One of the more popular public policy issues of late has been an employer’s obligation to accommodate employees who are lactating or expressing breast milk. The federal government, states, and local jurisdictions have been increasingly active on this front in recent years.

California has had a “lactation accommodation” law on the books since 2002, requiring employers to provide reasonable break time and a location for employees to express breast milk.

But the federal government has gotten in the game as well. The Fair Labor Standards Act (FLSA) provides that, for up to one year after a child’s birth, a nursing mother must be provided a “reasonable break time” to express milk “each time such employee has need to express the milk.” These breaks may be unpaid. You must also provide a private place for expressing milk, other than a bathroom, that is shielded from view and free from intrusion. Further, in 2015 the Equal Employment Opportunity Commission (EEOC) officially adopted the position that lactation is protected by the Pregnancy Discrimination Act (PDA). Accordingly, failure to allow for time to express breastmilk could result not only in FLSA violations, but also a discrimination lawsuit under the PDA.

Several local jurisdictions have also adopted their own workplace policies in this area. For example, late San Francisco Mayor Lee signed the Lactation in the Workplace Ordinance on June 30, 2017. That ordinance went into effect on January 1, 2018, and requires businesses to provide employees with breaks and a designated location for lactation. Additionally, employers must also implement policies that notify employees of their right to an accommodation for lactation. The ordinance also requires newly constructed or renovated buildings designated for certain uses to include lactation rooms, and amends the San Francisco building code to specify technical specifications of lactation rooms.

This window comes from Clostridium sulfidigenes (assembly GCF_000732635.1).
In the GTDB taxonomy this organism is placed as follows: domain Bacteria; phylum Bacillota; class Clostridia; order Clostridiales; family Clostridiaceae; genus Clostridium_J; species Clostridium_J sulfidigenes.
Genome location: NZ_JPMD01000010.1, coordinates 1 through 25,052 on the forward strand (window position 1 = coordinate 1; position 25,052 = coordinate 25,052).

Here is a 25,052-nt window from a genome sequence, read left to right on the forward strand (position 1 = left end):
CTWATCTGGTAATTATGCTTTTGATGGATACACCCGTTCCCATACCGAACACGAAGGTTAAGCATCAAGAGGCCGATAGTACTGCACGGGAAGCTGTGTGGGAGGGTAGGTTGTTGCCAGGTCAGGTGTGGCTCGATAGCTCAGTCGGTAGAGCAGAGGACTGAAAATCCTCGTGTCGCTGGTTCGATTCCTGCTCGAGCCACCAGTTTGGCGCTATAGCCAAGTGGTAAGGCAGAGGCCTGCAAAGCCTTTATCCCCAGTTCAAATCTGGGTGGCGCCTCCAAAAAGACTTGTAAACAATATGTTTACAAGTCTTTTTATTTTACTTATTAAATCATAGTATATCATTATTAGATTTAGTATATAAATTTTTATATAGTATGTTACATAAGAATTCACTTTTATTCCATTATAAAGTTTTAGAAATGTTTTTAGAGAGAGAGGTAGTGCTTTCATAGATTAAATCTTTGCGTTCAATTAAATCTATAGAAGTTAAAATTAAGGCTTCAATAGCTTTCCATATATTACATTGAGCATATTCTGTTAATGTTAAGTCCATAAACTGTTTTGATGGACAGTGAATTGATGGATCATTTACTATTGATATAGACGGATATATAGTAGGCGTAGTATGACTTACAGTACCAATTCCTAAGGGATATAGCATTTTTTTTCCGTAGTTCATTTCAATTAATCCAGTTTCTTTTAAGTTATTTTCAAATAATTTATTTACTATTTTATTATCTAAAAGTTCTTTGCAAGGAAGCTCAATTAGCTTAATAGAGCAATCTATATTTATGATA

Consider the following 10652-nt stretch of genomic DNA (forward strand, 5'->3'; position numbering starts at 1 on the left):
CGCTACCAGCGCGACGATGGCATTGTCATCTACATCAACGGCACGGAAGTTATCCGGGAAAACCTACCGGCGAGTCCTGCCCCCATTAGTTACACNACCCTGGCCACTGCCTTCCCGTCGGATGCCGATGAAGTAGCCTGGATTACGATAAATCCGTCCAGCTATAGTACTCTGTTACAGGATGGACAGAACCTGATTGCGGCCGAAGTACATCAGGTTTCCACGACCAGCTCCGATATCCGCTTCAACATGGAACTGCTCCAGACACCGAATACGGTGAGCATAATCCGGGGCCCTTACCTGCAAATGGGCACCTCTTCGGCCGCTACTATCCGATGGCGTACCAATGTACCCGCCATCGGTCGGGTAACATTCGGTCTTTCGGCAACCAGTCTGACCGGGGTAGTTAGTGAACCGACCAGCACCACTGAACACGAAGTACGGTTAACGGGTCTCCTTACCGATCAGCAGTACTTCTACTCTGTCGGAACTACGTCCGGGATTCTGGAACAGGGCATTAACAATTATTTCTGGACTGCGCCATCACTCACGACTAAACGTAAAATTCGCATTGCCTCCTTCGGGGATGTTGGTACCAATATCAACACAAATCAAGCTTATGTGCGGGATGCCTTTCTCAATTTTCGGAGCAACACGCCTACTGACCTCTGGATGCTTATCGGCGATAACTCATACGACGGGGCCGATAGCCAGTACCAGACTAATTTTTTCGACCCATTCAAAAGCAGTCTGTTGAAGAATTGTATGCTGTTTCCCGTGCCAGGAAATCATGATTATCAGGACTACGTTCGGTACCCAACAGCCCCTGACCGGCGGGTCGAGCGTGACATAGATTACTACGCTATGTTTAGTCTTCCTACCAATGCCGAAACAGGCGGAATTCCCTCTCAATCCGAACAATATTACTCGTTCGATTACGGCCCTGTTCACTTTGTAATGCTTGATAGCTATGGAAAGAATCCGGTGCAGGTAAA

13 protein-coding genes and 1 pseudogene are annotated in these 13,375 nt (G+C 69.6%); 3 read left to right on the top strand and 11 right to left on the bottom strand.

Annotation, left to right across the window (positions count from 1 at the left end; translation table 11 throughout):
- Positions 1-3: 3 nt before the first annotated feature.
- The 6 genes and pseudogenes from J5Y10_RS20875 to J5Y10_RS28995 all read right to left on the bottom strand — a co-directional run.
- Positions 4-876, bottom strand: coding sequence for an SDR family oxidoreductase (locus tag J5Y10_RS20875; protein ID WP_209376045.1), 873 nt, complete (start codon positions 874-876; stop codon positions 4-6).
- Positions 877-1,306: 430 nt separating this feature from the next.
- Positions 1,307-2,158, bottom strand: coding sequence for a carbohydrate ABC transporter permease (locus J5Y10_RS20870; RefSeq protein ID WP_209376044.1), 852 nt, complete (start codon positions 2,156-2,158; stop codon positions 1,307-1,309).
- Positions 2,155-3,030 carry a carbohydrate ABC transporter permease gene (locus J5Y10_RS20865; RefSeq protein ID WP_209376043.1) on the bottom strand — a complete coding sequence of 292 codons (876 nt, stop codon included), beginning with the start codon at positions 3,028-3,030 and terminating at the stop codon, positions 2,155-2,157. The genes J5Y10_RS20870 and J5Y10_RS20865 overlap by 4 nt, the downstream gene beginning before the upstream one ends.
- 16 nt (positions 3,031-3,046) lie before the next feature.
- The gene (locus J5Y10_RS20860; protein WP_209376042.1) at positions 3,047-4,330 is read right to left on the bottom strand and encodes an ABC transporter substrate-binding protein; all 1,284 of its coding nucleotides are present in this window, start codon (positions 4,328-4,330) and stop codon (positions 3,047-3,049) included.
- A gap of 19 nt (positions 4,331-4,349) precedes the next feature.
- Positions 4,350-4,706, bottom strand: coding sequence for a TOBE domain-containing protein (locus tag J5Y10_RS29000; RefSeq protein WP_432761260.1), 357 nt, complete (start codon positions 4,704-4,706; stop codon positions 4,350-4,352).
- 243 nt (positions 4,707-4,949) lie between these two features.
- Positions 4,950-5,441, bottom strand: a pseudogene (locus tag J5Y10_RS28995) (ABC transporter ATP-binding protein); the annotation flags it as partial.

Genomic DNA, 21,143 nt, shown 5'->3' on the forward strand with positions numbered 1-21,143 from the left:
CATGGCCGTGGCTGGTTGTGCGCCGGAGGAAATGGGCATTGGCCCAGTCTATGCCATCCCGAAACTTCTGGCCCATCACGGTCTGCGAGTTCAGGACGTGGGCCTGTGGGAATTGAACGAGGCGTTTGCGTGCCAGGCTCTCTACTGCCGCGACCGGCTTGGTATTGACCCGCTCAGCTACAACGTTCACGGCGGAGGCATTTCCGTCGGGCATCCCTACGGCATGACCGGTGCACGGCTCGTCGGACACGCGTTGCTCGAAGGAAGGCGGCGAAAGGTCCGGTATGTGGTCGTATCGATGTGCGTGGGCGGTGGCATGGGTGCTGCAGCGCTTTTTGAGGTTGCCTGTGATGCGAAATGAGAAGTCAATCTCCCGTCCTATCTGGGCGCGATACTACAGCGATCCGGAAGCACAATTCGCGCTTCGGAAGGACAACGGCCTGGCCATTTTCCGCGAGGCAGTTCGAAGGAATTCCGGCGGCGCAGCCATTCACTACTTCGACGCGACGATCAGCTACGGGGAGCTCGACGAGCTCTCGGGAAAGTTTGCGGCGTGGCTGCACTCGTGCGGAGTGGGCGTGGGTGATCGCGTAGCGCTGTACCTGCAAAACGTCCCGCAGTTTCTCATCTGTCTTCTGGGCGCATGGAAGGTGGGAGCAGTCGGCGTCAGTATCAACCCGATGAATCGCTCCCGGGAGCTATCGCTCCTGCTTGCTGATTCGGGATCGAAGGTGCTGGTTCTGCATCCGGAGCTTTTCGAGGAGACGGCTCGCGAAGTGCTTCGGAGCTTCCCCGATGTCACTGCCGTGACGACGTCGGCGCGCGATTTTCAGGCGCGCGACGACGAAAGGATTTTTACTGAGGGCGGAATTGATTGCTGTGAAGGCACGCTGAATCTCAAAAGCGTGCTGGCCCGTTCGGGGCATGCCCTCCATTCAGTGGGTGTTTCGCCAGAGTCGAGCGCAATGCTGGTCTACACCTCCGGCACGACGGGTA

California employers’ obligations in this area would expand under two proposed bills working their way through the California Legislature.

Assembly Bill 1976 (Limón) – Bathrooms Won’t Cut It

Under current state law, employers are required to make reasonable efforts to provide employees with the use of a room or other location (other than a toilet stall) for purposes of expressing breast milk at work.

However, Assembly Bill 1976 by Assemblywoman Monique Limón, amends current law to specify that employers have to make a reasonable effort to provide a room “other than a bathroom” (not just other than a “toilet” stall) to accommodate such employees.

The California Chamber of Commerce and other employer groups have expressed concern that the bill does not contain a hardship exemption for small employers and does not contain a definition of the term “bathroom,” which may exclude spaces that may be appropriate for such activity.

Senate Bill 937 (Weiner) – What Happens in San Francisco Doesn’t Stay in San Francisco